Taxes on Holiday Rentals
The tax amount you pay for letting out your property in Spain will vary and depend on your residential status. There are 3 possible scenarios:
- Residents in Spain: property owners with legal residency in Spain declare their rental income as a part of their regular tax return (“IRPF”, “rendimiento de capital inmobiliario”). Regarding this, EU-residents (also EEA citizens) are entitled to have the same deductions as Spanish citizens.
- Non-resident Europeans: Whether living abroad or not, any European person renting out a house in Spain has to pay foreign tax, also known as IRNR (“Impuesto sobre la Renta de No Residentes”). Property owners have to pay the net rent, in other words: incomes minus expenses. These expenses can only be deducted if you can provide a fiscal residence certificate in your home country .Some of the expenses that can be deducted are: tax property (IBI), home insurance, house value devaluation, community expenses, legal defense (lawyer), mortgage interests, maintenance and advertising expenses.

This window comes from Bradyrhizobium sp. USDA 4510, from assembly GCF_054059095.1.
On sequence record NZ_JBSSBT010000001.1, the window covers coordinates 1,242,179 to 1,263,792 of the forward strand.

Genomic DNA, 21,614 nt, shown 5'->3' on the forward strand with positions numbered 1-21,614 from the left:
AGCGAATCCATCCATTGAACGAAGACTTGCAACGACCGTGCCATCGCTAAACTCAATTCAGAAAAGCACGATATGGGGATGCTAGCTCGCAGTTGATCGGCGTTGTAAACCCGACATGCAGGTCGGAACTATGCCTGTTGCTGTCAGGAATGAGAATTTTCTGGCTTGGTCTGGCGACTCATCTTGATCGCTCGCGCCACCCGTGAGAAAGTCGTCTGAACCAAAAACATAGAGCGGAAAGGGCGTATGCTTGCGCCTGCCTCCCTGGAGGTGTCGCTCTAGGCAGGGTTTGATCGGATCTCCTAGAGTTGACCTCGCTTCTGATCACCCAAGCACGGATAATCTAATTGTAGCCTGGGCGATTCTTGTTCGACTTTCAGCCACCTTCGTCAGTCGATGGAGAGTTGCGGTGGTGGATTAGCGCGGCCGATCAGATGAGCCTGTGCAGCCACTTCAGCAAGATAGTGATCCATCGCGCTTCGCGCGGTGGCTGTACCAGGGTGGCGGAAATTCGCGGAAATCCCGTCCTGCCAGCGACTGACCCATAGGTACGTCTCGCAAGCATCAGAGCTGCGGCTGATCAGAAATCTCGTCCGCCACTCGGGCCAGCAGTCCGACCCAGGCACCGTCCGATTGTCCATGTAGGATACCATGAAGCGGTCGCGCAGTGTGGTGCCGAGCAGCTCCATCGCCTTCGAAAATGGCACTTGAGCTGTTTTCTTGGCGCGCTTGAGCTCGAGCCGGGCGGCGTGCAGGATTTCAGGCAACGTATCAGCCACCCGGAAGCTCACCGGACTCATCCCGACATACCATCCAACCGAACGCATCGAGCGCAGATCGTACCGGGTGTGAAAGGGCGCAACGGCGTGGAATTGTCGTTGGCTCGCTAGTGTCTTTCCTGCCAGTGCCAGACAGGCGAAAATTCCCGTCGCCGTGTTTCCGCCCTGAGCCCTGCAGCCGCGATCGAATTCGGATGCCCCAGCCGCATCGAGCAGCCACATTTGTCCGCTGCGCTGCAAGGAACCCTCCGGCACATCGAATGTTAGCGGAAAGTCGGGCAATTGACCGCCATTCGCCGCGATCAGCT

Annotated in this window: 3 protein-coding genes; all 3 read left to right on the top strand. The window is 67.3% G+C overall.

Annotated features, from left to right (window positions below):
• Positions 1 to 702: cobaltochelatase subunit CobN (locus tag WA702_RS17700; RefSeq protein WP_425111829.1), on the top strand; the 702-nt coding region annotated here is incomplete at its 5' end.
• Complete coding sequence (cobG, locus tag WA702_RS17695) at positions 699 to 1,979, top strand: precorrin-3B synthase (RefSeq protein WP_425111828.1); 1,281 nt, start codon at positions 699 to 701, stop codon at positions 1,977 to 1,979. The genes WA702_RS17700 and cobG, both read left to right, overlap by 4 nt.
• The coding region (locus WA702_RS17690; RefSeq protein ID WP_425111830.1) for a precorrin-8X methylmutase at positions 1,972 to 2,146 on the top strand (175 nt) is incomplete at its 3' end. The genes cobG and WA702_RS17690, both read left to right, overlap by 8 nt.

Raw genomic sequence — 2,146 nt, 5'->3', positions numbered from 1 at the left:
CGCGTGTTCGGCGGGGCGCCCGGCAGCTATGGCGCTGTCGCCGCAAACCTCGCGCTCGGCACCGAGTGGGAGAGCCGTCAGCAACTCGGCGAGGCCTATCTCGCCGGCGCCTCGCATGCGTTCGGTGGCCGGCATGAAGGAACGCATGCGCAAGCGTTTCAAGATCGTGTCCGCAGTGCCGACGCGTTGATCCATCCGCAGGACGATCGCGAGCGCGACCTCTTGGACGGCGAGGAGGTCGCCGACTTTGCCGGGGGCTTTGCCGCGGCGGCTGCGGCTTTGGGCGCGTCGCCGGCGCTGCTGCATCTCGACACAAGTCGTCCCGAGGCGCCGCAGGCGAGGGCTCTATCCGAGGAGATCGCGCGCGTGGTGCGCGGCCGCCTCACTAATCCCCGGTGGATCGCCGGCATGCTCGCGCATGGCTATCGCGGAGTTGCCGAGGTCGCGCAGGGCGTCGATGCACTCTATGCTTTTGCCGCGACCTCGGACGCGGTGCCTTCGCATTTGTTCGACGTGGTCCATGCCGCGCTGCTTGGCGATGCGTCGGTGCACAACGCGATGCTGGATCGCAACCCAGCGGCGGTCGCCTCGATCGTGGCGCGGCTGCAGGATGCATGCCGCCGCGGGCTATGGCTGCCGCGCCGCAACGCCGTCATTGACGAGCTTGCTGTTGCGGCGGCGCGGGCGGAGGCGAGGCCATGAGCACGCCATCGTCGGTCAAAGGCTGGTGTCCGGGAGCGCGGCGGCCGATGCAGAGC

- Non-EU, non-resident landlords: they need to pay the full tax, no deductions neither allowances are considered.Taking all this into account, it seems that the outcome of Brexit will raise the tax burden of British citizens letting out their Spanish properties.
As for the current tax rates, these were the applicable percentages in 2019:
- For EU and EEA residents: 19% tax
- Rest of the world: 24% tax (Non European members cannot deduct expenses)
From 01-01-2021 British citizens, as citizens of a non E.U member state, will have to pay from the 19% to the 24% for the incomes they obtain for the rental of their properties in Spain. Besides, any kind of deduction related to rental expenses will not be possible, so their fiscal tax bill will be bigger, because they have to declare and pay for the gross income.
Non residents declare their rental revenue by filling in the 201 Form. For residents in Spain, the form is the 100.